Salary Data Practices Fuel Antitrust Lawsuit

December 28, 2001 ( -A federal appeals court has reignited a lawsuit alleging that oil companies violated federal antitrust laws by sharing salary data on managerial, professional and technical workers.

In reinstating the antitrust case against Exxon Mobil, Texaco, and 12 other oil producers by plantiff Roberta Todd, the US Second Court of Appeals ruled that the “Job Match Survey” could be anti-competitive because the survey data was kept private.

“Dissemination of the information to the employees could have helped mitigate any anti-competitive effects of the exchange and possibly enhanced market efficiency by making employees more sensitive to salary increases,” said Second Circuit Judge Sonia Sotomayor. “No such dissemination occurred, however. The information was not disclosed to the public nor to the employees whose salaries were the subject of the exchange.”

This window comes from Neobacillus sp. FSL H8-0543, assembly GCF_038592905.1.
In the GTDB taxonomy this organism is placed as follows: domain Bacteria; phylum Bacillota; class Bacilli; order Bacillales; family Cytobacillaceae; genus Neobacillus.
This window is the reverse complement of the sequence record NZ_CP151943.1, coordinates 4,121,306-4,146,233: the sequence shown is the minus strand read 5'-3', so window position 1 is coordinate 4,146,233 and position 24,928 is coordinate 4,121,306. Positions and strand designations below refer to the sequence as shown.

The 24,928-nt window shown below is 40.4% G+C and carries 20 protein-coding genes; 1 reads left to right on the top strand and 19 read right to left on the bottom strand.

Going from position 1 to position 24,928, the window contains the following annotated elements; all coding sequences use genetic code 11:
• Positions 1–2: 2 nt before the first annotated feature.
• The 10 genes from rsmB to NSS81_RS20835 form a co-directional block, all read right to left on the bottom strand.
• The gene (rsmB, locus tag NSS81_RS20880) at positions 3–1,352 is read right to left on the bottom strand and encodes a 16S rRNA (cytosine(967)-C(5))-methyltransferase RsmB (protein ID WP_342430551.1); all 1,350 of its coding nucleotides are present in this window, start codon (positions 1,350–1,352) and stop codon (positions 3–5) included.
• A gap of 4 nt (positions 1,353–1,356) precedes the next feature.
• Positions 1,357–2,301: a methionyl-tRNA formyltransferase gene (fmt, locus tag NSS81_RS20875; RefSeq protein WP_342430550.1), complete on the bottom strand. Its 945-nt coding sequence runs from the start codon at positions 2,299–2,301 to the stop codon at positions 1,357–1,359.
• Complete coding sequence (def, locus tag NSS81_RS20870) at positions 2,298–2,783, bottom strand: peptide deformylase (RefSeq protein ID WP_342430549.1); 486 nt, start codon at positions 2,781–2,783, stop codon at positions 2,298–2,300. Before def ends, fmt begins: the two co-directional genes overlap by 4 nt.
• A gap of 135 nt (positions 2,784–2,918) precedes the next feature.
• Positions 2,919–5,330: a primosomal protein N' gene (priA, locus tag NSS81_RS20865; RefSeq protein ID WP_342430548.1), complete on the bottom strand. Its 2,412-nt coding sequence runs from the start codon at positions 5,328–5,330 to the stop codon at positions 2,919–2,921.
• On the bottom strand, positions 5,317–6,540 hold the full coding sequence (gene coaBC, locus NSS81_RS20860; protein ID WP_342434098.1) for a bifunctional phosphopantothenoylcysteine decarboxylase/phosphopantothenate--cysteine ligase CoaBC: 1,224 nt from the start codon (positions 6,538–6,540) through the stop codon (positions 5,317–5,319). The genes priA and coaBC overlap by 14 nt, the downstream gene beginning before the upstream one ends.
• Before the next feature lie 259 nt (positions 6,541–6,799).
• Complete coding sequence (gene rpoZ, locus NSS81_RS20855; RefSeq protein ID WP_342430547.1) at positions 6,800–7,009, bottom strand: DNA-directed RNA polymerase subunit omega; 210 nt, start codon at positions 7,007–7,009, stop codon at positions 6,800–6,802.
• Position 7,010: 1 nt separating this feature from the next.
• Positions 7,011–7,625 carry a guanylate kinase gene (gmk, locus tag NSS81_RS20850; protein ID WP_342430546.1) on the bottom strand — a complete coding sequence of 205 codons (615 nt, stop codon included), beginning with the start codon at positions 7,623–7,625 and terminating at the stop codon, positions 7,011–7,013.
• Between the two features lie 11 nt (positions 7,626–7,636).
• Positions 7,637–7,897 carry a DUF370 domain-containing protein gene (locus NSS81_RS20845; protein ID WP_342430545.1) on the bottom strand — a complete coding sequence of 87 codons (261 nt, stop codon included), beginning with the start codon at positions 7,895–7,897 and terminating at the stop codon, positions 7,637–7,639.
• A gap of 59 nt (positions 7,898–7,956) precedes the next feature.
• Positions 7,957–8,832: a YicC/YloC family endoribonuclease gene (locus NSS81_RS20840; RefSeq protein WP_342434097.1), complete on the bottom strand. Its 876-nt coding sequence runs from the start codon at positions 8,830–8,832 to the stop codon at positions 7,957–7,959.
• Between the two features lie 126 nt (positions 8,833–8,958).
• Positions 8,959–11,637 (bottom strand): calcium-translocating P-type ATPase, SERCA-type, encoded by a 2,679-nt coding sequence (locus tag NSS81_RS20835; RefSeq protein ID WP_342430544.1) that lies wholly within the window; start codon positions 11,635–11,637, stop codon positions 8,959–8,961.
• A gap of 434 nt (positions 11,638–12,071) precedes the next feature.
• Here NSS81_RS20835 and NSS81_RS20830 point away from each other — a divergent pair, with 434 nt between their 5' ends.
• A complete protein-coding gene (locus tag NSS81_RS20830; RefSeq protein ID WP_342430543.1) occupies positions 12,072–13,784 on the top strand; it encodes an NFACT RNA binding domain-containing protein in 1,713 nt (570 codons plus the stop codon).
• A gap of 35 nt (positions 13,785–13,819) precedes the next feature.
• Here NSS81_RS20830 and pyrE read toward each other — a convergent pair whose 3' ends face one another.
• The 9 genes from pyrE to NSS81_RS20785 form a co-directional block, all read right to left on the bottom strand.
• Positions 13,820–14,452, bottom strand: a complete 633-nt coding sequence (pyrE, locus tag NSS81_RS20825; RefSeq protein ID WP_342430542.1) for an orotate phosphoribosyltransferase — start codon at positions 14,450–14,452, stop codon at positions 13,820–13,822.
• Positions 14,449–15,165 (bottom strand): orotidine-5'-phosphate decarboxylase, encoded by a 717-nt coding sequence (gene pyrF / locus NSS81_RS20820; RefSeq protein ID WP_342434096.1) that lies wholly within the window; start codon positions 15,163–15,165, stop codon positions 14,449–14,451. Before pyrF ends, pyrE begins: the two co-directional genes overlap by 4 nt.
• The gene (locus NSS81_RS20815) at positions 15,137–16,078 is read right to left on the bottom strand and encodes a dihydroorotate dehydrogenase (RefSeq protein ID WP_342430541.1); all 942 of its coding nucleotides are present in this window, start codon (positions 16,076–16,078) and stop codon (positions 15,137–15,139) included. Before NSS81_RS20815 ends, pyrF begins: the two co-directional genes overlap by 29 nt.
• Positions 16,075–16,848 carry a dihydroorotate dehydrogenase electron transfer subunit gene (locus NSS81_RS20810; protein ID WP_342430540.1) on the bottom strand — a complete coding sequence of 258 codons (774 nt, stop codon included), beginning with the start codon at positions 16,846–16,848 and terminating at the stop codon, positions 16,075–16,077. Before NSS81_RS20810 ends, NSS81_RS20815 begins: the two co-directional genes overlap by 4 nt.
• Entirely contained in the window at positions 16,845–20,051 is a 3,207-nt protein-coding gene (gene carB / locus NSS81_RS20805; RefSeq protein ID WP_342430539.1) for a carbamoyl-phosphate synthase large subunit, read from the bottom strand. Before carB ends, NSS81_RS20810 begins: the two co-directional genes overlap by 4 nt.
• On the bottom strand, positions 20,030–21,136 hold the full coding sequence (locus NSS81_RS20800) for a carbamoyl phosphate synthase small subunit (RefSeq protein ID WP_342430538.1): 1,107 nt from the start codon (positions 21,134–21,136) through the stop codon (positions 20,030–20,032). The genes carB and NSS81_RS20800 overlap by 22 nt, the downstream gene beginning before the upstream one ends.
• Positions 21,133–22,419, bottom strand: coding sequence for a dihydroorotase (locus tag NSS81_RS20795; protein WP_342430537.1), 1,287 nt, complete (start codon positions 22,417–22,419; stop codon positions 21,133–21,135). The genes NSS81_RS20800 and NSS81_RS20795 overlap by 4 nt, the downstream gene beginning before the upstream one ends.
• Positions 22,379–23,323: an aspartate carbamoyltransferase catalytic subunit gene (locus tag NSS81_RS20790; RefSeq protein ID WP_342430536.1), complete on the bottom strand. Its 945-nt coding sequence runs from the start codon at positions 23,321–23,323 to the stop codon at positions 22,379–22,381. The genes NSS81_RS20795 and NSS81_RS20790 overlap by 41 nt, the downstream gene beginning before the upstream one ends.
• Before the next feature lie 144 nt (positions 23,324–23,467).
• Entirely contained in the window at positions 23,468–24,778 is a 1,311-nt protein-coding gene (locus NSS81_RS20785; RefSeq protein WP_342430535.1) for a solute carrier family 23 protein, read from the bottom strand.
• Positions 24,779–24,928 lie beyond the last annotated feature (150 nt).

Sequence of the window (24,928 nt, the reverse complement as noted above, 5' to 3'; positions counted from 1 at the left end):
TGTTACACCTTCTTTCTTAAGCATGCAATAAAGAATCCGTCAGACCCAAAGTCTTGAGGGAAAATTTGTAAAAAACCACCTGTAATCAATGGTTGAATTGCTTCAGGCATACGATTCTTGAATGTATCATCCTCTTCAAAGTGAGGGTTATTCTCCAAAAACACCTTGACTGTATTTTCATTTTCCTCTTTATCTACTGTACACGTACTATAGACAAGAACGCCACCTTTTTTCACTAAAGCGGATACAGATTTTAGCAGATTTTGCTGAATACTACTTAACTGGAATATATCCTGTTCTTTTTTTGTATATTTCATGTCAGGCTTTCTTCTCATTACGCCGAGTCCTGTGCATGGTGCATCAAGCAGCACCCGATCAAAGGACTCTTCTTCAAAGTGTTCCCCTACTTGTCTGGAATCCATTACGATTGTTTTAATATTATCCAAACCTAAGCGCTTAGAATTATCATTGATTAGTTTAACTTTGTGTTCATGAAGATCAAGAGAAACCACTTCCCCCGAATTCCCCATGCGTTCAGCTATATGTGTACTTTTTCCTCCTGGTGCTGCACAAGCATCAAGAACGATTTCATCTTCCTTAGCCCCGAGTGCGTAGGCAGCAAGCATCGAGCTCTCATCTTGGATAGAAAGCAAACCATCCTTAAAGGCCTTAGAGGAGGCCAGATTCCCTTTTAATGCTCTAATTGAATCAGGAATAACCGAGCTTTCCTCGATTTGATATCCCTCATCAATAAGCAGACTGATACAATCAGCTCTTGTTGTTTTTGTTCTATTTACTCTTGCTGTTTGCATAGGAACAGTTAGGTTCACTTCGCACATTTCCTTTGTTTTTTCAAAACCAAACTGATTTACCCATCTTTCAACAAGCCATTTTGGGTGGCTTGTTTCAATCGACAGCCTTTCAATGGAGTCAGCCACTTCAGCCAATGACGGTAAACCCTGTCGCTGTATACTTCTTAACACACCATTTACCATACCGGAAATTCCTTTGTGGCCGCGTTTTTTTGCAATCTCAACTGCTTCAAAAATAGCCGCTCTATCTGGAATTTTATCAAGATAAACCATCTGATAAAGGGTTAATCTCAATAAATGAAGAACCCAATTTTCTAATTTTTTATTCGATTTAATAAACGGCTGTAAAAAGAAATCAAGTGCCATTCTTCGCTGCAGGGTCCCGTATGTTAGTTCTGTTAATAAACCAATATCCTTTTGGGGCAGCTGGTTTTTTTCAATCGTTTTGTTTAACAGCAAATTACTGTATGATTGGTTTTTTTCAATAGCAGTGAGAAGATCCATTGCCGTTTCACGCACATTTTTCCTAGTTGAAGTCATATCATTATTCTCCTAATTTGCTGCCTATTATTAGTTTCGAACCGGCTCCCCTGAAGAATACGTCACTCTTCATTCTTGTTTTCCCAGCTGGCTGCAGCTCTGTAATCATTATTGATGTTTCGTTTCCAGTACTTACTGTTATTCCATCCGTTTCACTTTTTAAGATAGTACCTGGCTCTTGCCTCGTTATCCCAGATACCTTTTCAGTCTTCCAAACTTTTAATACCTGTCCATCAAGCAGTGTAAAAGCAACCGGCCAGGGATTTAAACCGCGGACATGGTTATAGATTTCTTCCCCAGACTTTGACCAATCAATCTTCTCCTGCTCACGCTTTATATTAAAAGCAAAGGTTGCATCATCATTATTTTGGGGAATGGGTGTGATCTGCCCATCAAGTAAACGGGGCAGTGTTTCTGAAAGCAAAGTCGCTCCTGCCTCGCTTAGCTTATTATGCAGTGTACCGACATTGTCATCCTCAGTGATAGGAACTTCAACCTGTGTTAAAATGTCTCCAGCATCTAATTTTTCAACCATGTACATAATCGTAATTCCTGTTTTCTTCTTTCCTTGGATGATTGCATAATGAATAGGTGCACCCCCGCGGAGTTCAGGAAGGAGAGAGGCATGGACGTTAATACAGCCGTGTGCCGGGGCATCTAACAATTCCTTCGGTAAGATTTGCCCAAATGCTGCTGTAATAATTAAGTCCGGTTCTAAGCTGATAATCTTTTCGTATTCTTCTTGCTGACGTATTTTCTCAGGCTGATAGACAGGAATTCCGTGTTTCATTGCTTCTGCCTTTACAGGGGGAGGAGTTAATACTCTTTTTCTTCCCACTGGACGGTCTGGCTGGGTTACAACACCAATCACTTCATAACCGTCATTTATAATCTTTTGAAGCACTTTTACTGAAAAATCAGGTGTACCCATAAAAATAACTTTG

Todd had charged that the exchange of salary information for managerial, professional and technical workers helped keep salaries artificially low.

The Second Circuit also disagreed that Todd didn?t prove that the jobs at the different companies were comparable so that the salary exchange could be used as part of a conspiracy to suppress salaries.

“A final troubling aspect of the arrangement at issue is the fact that the defendants allegedly participated in frequent meetings to discuss the salary information, accompanied by assurances that the participants would primarily use the exchanged data in setting their salaries,” Sotomayor wrote.

– Fred Schneyer